About

I'm Mike Pope. I live in the Seattle area. I've been a technical writer and editor for over 30 years. I'm interested in software, language, music, movies, books, motorcycles, travel, and ... well, lots of stuff.

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The beginning and endings of all human undertakings are untidy, the building of a house, the writing of a novel, the demolition of a bridge, and, eminently, the finish of a voyage.

— John Galsworthy



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Blog Statistics

Dates
First entry - 6/27/2003
Most recent entry - 9/26/2020

Totals
Posts - 2627
Comments - 2636
Hits - 2,303,349

Averages
Entries/day - 0.42
Comments/entry - 1.00
Hits/day - 365

Updated every 30 minutes. Last: 11:26 PM Pacific


  10:19 PM

A couple of months ago, I started learning Latin by using Duolingo, a language-learning app for your phone or browser. I sort of knew about Duolingo because my kids had been using it, one to work on Spanish and the other to work on Japanese. They'd shared with me some of the amusingly strange sentences that Duolingo produces, like "A cat does not play piano" in Japanese.

When I learned that Duolingo had a course in beta for Latin, I thought I'd give it a shot. I'd somehow managed to never study Latin, a language that's always seemed not only inherently interesting but useful for understanding Spanish and, of course, for grokking English word origins.

We pause briefly here for my favorite scene from the movie "Life of Brian":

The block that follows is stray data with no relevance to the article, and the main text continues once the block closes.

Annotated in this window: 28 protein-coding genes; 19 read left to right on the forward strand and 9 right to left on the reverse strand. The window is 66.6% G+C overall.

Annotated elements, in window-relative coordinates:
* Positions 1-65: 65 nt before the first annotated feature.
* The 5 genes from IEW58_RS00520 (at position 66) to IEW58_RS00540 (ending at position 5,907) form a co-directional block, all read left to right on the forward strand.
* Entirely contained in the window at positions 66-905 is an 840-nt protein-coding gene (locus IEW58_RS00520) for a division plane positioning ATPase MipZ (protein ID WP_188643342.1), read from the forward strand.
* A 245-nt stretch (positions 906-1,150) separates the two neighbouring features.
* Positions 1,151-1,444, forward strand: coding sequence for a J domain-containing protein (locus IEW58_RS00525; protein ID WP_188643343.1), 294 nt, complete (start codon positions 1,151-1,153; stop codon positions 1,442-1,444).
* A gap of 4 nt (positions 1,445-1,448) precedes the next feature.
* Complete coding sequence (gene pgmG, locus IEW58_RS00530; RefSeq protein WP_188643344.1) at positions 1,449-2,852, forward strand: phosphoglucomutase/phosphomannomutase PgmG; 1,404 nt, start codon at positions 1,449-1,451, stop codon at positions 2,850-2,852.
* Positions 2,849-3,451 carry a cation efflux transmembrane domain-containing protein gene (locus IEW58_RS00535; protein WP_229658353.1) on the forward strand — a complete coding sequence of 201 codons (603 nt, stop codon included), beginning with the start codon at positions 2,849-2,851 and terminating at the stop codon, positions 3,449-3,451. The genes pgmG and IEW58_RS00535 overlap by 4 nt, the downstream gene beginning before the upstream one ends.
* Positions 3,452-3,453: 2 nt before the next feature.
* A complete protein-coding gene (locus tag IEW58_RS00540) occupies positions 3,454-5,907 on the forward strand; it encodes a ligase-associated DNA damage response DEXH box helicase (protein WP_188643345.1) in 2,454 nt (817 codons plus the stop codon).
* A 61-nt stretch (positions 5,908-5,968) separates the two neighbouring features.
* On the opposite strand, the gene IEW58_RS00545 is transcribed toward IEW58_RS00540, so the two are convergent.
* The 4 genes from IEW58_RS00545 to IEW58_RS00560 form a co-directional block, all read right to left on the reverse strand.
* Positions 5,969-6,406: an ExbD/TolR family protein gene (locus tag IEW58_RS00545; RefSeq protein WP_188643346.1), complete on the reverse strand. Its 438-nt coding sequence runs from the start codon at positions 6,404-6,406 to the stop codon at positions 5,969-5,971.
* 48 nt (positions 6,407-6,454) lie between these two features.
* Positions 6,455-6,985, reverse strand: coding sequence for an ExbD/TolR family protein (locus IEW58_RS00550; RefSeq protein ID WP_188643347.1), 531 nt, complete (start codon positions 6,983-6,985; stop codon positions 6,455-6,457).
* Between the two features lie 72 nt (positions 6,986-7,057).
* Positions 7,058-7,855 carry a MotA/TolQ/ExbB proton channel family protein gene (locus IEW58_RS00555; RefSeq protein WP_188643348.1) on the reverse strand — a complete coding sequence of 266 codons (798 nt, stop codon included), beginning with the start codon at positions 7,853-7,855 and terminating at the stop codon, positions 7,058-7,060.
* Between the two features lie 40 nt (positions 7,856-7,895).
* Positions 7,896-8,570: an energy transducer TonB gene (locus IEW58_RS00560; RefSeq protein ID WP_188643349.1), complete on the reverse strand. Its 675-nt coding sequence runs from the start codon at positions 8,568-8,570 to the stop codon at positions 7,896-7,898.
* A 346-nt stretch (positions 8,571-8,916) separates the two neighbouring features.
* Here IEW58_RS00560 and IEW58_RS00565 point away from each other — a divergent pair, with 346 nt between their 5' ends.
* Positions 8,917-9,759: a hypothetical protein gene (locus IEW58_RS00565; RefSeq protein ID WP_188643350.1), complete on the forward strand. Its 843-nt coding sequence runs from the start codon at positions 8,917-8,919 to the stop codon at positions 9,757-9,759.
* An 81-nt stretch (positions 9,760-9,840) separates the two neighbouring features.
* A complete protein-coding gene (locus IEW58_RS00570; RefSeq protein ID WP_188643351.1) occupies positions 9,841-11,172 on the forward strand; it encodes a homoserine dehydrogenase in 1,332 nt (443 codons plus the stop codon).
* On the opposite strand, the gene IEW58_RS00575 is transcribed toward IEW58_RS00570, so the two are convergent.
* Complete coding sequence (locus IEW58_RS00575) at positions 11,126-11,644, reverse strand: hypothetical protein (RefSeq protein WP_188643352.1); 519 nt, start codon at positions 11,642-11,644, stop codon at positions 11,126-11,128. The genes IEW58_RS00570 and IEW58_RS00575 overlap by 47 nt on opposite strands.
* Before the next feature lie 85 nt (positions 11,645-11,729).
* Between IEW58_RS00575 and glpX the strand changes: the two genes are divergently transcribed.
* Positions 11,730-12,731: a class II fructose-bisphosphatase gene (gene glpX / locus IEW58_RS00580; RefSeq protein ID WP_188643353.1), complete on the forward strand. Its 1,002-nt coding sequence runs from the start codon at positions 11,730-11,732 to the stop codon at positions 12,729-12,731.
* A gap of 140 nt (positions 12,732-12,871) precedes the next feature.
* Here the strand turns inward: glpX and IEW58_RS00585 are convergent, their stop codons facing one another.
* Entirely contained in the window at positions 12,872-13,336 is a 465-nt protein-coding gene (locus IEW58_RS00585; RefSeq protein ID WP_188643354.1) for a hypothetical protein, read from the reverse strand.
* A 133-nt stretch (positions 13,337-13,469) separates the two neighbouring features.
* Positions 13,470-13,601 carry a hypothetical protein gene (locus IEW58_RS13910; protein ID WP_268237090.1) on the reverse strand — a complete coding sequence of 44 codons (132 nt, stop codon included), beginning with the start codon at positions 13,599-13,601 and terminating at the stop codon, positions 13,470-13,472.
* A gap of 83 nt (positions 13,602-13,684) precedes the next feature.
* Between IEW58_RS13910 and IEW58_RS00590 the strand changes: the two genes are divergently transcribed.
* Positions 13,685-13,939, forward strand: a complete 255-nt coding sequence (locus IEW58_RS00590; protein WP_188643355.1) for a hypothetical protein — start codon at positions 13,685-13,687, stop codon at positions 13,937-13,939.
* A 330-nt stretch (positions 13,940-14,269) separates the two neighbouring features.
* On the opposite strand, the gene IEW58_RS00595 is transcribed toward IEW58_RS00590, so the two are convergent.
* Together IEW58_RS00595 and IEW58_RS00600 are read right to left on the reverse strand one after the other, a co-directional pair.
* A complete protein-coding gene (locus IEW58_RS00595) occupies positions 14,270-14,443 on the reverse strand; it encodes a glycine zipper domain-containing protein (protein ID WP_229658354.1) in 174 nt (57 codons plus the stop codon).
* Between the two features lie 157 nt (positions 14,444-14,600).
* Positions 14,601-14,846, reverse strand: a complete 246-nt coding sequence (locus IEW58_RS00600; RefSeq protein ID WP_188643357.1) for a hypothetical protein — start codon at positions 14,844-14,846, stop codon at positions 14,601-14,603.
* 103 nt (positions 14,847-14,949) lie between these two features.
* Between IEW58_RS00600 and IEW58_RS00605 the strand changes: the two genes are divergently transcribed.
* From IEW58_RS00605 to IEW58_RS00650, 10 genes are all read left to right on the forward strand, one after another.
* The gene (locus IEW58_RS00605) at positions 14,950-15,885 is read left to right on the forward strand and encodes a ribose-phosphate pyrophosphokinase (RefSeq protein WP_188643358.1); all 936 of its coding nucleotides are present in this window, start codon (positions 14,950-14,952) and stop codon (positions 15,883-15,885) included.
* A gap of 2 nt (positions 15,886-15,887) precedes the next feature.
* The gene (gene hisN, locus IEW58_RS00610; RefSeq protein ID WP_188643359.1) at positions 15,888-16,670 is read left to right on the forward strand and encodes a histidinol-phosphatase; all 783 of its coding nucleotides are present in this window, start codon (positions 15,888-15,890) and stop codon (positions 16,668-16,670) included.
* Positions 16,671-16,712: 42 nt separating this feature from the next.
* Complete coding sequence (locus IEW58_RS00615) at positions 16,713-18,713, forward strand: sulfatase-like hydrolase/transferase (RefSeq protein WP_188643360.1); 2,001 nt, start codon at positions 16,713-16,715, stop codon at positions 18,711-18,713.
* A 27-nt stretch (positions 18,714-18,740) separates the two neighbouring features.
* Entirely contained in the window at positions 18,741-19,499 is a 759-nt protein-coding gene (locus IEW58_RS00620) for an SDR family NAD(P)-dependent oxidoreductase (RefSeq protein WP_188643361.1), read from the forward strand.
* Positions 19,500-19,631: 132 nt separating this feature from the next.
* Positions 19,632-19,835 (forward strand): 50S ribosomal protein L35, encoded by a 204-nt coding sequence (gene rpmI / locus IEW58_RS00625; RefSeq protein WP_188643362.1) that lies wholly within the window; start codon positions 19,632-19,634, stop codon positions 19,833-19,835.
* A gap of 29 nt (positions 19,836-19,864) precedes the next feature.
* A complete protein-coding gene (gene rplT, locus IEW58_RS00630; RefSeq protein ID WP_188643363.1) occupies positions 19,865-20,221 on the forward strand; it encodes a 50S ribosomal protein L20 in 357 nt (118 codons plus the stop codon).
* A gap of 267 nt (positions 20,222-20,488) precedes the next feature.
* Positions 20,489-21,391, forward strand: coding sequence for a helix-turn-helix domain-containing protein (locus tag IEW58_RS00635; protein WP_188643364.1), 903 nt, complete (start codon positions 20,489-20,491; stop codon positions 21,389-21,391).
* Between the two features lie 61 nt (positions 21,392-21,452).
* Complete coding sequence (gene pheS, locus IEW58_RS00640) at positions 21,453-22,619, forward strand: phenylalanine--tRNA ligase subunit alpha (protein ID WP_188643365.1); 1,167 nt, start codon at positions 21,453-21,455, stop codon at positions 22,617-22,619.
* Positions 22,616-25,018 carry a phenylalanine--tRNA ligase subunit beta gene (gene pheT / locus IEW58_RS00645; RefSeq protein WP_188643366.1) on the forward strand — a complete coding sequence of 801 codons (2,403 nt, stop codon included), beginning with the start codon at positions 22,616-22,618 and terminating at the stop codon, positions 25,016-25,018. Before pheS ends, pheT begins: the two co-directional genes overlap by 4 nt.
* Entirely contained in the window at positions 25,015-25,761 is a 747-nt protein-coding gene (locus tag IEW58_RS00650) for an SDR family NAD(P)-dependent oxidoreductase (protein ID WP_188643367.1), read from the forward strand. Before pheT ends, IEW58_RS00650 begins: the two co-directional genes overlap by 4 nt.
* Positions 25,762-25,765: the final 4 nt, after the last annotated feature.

As soon as I started Duolingo, I recognized the pedagogic technique they were following. When I was learning German in high school, we knew this as the audio-lingual method[1]. To quote one source, this "foster[s] naturalistic language acquisition in a classroom setting." The idea is that you learn (internalize) patterns of the language. They don't explain any grammar. Instead, the instruction teaches you short snippets that it then changes in very controlled ways so that you can follow along. Here's an example:

Femina domi est. (The woman is at home)
Vir domi est. (The man is at home)
Puer domi est. (The boy is at home)
Puella domi est. (The girl is at home)

The hope is that you internalize xxx domi est for "xxx is at home." Once they've drilled you on this for a while, they change the pattern:

Feminae domi sunt. (The women are at home)
Viri domi sunt. (The men are at home)
Pueri domi sunt. (The boys are at home)
Puellae domi sunt. (The girls are at home)

Now they've introduced the concept that xxx domi sunt == "xxx are at home". You spend a fair amount of time drilling these variations until you seem like you've mastered both domi sunt and the various plural forms.

At no point do they stop and say that est and sunt are verbs, and est is used for 3rd person singular, or any of that stuff that you get in traditional language learning. The "naturalistic" approach of ALM is supposed to follow how children learn a language (I guess?), since we all learned our mother tongue without a single grammar lesson.

How can you use this to learn a language from scratch? I'll show you in the next installment.

[1] When I got to college and was studying German, one of our professors who specialized in pedagogy was from Germany and had a strong German accent. Ever since those days I only hear this as "ze odd-yo ling-val messod."

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